SMIC shares up 23% on fears that US may approve China’s chipmaker

According to Reuters and other news outlets, the US Department of Defense and other US agencies are reportedly considering a ban on exports to Semiconductor Manufacturing International Corp. Chipmakers can be added to a list of companies that the US government considers weak to American interests.

According to a Reuters report, SMIC’s relationship with the Chinese military is under investigation, with an unnamed American official and two former officials briefed on the case. The decline in SMIC stock ended the market value of $ 31 billion ($ 4 billion).

American inventory companies face significant challenges in acquiring critical technology because American firms are banned from selling them without first obtaining a license to do so. For example, by increasing the ban on Chinese tech firm Huawei, which was added to the list last year, for example, threatening to cripple its global business.

The Department of Defense declined to comment on the reports. China’s largest semiconductor manufacturer SMIC said on Monday that it was “in complete shock”.

“The company manufactures semiconductors and only provides services for civil and commercial users and end use,” SMIC said in a statement to the Hong Kong Stock Exchange. “We have nothing to do with the Chinese military.”

SMIC said it is “open to honest and transparent communication with US government agencies” in hopes of clearing up potential misconceptions. ”

The ban against SMIC will be the latest step in the ongoing battle between Washington and Beijing that governs future technologies.

In recent weeks, President Donald Trump has threatened to ban popular Chinese apps such as TicketLock, which is owned by ByteDance and WeChat. Tencent (TCEHY), From operations in the United States. He has ordered ByteDance to sell TitTalk and suggested that the Treasury Department should cut the deal. China responded by introducing new rules that Beijing could veto any such deal.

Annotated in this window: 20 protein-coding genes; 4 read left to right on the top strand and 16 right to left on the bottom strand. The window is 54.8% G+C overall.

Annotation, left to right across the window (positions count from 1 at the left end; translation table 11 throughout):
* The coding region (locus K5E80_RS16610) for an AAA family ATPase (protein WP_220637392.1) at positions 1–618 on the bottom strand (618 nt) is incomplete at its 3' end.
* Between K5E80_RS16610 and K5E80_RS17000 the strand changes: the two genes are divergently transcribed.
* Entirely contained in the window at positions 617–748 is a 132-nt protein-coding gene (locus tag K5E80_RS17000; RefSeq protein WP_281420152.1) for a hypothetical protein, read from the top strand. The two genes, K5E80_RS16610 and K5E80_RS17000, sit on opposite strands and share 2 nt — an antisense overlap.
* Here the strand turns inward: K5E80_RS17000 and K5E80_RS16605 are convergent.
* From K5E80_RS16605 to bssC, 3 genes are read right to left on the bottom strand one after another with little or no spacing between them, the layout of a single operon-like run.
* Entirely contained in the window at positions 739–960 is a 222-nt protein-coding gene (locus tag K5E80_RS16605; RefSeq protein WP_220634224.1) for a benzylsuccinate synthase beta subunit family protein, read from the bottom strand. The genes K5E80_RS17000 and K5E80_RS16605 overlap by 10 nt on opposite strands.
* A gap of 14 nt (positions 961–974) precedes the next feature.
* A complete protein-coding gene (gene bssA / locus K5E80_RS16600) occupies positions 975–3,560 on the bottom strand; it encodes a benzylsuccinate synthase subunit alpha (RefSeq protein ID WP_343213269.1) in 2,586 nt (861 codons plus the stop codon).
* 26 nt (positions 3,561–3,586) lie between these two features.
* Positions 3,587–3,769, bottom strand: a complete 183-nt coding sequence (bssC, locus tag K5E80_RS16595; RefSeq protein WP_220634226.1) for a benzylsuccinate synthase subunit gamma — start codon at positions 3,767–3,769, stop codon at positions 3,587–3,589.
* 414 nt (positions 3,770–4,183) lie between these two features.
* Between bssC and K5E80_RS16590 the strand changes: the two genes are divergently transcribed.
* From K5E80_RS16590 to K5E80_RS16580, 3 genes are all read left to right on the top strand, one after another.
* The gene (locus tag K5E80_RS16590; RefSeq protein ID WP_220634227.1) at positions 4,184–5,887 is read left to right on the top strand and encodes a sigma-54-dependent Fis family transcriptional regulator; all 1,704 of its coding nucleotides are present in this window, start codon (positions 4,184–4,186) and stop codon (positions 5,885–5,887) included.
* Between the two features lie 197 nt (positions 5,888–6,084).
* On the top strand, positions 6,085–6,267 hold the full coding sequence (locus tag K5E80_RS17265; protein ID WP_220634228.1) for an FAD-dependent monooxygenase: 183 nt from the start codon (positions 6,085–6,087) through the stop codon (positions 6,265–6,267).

In May, Washington restricted Huawei’s chip design company ability to work with Taiwanese firm TSMC, the world’s largest contract manufacturer of semiconductors. Last month, it further reduced Huawei’s reach for other chipmaking companies. Most major semiconductor manufacturing companies, including TSMC and SMIC, rely on American machines and technology. Beijing pushed back the sanctions, marking the United States as a “bully” who is abusing national power.
New sanctions include fatal blow & # 39;  For Huawei.  China forbids America from bullying

Sanctions on SMIC will push China’s ambitious ambitions. The country wants to build a state-of-the-art semiconductor manufacturing industry, but it takes a lot of time and a lot of money.

Eurasia Group’s head of geotechnology Paul Triolo wrote in a note last week that adding SMIC to the trade blacklist would be “a significant new impediment to China’s semiconductor development”.

According to Triolo, China has invested more than $ 200 billion to try to develop the country’s chip manufacturing industry faster and more advanced semiconductors.

“So far it has achieved limited results,” he said, adding that SMIC is three to five years behind the industry leaders. Intel (INTC), Samsung (SSNLF), And TSMC (TSM). “

The global supply chain of semiconductors means that sanctions against Chinese companies often harm American companies as well.

Approving SMIC, for example, would “further reduce the revenues of American semiconductor manufacturing equipment companies, which supply Chinese manufacturers, to resell and reorganize available funds.” [research and development] Tricol said later generations of semiconductors and related manufacturing equipment are necessary to develop.

China is investing billions in chipmaking to close the gap with its global rivals

In July, SMIC raised nearly $ 7 billion in a secondary listing on China’s response to the Nasdaq, Shanghai’s star market. The shares popped up more than 200% in its Shanghai debut, indicating that Chinese investors were eager to buy the country’s major chipmaker.

On Monday, SMIC shares were shared both in Hong Kong, where they fell nearly 23% and in Shanghai, where they fell more than 11%.

The shares of SMIC traded in Hong Kong are still over 50% for the year. TSMC shares closed down 0.7% in Taiwan. Samsung stock rose 1.6% in Seoul.